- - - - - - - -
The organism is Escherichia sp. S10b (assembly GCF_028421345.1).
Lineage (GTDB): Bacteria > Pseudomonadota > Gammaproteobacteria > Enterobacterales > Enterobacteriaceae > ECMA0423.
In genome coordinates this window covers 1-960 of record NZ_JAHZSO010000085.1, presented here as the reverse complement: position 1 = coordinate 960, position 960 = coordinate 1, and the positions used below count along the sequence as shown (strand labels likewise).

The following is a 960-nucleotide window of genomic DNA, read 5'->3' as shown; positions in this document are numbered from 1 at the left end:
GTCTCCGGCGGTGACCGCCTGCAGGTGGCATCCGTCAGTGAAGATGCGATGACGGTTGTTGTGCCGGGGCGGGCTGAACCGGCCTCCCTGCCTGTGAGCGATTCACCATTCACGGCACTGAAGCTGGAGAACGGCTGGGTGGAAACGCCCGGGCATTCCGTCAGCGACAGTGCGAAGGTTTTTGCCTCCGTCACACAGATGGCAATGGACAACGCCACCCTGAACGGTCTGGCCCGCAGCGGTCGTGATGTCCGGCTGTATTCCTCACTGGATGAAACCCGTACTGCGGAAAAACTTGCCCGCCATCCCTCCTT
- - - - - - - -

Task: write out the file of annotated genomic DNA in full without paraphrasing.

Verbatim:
The organism is Escherichia sp. S10b (assembly GCF_028421345.1).
Lineage (GTDB): Bacteria > Pseudomonadota > Gammaproteobacteria > Enterobacterales > Enterobacteriaceae > ECMA0423.
In genome coordinates this window covers 1-960 of record NZ_JAHZSO010000085.1, presented here as the reverse complement: position 1 = coordinate 960, position 960 = coordinate 1, and the positions used below count along the sequence as shown (strand labels likewise).

The following is a 960-nucleotide window of genomic DNA, read 5'->3' as shown; positions in this document are numbered from 1 at the left end:
GTCTCCGGCGGTGACCGCCTGCAGGTGGCATCCGTCAGTGAAGATGCGATGACGGTTGTTGTGCCGGGGCGGGCTGAACCGGCCTCCCTGCCTGTGAGCGATTCACCATTCACGGCACTGAAGCTGGAGAACGGCTGGGTGGAAACGCCCGGGCATTCCGTCAGCGACAGTGCGAAGGTTTTTGCCTCCGTCACACAGATGGCAATGGACAACGCCACCCTGAACGGTCTGGCCCGCAGCGGTCGTGATGTCCGGCTGTATTCCTCACTGGATGAAACCCGTACTGCGGAAAAACTTGCCCGCCATCCCTCCTT